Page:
Such rich source material as Steptoe And Son could have proved to be a blessing or a curse; the complex, sometimes-painful, wonderfully-observed comedy of Galton and Simpson brought to life by Harry H Corbett and Wilfrid Brambell on the BBC in the 60s and 70s.
In a move that initially appears to be wise, adaptor and director Emma Rice has eschewed a simple retread of the old scripts – instead injecting a distinct note of theatricality and physicality that theatre company Kneehigh is known for.
The two tatty totters waltz around the stage and often break out into song across the four TV episodes that this production knits together – not to mention their various scraps and tumbling around the stage. And music plays a big part in the play that the production verges on Steptoe And Son – The Musical.
But the curious melancholy in evidence here pushes it more towards a Dennis Potter stage play, the humour either muted or excised altogether. It makes for a strange experience – some of the darker notes of the play, combined with the almost surreal tone and kitsch nods to music and style, come together to make something almost Lynchian.
The core of Steptoe And Son is well represented here – a tragic tale of two people trapped by circumstance, and one another. It’s a trope seen again and again in British sitcoms: Fawlty Towers; Porridge; Only Fools And Horses; Blackadder; Hancock’s Half Hour; Only When I Laugh; Whatever Happened To The Likely Lads.
In all cases – perhaps none more than Steptoe And Son – the light relief of the comedy masks something darker; the comedy and drama of the situation indivisible. A whiff of Beckett always hung over Oil Drum Lane.
Unfortunately Kneehigh’s production seems to forget to include much in the way of laughs; replacing it instead with bemusing theatrical diversions where characters break into song for no narrative reason – and in such a way that the audience is left questioning whether they’re viewing fantasy sequences, a fourth-wall demolition or something deeper into the fairytale quality that the set, music and theatrical quirks hint at.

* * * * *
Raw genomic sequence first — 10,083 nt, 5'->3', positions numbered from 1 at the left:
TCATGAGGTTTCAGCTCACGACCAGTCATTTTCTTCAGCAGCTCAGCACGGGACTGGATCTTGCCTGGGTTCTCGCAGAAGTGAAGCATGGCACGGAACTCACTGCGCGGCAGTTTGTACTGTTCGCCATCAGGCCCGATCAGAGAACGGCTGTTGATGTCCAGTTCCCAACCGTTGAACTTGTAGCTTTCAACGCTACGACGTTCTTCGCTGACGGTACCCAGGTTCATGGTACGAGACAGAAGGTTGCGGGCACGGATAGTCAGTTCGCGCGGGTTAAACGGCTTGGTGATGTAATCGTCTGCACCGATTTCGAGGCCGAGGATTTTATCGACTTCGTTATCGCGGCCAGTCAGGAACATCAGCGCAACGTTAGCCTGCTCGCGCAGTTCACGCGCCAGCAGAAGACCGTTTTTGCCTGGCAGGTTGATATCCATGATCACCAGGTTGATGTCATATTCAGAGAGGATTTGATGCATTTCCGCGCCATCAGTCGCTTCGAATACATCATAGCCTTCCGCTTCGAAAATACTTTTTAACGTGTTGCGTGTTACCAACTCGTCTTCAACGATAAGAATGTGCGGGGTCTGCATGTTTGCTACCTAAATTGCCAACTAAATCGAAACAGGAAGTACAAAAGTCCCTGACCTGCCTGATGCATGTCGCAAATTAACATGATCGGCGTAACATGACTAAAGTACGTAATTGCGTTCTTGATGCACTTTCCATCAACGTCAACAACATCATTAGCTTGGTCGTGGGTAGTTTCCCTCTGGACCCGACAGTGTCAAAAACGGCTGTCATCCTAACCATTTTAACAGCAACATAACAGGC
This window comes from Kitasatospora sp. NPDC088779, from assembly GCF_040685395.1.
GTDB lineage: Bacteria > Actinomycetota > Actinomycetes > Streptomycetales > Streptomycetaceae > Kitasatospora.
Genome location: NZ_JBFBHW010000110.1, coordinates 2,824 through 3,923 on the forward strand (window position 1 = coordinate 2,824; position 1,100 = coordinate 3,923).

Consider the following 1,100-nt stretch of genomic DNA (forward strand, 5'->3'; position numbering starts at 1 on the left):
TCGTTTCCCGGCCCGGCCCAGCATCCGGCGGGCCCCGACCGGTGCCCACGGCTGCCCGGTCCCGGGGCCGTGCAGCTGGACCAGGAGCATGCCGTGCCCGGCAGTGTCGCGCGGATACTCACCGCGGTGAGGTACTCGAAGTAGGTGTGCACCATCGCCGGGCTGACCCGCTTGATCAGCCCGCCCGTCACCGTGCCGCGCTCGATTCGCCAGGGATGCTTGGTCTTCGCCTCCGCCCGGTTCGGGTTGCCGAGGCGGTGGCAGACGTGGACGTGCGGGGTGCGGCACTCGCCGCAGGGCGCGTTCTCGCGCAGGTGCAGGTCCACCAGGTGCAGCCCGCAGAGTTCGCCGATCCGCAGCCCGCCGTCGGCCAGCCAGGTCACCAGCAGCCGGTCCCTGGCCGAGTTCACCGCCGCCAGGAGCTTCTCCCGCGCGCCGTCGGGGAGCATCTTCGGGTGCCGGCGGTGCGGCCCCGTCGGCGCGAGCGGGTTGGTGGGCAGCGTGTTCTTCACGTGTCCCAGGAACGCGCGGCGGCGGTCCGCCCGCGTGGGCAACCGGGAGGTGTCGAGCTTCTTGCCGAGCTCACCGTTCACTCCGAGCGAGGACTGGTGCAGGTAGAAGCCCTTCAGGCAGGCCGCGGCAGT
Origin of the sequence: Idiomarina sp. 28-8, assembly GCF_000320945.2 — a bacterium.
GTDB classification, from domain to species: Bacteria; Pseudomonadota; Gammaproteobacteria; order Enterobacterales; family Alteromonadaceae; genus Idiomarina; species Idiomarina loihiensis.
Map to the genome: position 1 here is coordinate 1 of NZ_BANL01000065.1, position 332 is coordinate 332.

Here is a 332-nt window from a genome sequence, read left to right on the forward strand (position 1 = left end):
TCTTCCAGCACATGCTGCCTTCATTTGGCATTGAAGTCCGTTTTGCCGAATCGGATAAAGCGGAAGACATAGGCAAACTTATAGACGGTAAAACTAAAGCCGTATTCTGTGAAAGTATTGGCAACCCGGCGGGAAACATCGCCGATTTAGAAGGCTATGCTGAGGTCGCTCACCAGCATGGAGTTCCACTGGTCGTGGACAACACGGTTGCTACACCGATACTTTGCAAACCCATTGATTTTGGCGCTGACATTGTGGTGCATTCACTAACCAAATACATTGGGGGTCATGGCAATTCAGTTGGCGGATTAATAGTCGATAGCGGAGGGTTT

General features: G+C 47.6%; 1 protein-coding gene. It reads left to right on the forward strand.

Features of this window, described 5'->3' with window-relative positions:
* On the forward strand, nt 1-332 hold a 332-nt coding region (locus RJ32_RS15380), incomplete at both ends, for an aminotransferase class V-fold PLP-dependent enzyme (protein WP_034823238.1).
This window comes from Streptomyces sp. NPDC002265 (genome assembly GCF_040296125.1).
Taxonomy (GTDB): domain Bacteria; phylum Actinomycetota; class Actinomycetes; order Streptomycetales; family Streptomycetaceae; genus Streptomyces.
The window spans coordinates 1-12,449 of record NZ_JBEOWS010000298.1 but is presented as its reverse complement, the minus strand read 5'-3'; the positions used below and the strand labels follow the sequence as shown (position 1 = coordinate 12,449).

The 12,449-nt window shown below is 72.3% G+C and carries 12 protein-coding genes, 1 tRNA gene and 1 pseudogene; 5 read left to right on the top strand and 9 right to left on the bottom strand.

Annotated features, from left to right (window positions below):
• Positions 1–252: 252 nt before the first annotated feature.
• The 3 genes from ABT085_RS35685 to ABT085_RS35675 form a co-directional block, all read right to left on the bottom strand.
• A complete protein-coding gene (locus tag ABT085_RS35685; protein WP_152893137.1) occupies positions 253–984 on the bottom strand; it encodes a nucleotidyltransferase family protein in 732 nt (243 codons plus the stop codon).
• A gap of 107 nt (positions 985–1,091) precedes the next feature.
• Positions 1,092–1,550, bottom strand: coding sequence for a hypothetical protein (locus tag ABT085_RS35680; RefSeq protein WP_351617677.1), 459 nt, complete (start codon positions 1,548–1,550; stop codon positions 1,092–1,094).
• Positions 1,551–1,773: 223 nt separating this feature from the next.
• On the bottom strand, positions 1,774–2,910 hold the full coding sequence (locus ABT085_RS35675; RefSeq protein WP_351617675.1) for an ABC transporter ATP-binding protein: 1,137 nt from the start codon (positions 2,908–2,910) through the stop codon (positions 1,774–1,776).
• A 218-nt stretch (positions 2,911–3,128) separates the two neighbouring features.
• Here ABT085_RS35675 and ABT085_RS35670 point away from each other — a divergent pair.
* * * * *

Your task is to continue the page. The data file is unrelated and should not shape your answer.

Meanwhile the wonderful dialogue between Mike Shepherd’s Albert and Dean Nolan’s Harold is frequently punctuated by Kirsty Woodward’s appearances as a variety of largely-unexplained female characters. There’s the suggestion that this production is getting at something here, but it’s not explored and gets lost in the mix.
It all makes for a production that’s too busy trying to be clever while not trying hard enough to be funny, which is a shame because there are wonderful moments of humour, tenderness and pathos.
Kneehigh’s new take on this comedy classic showcases some wonderful performances and an imaginative set. But its more outlandish diversions detract from the magic of those old scripts rather than add to them.
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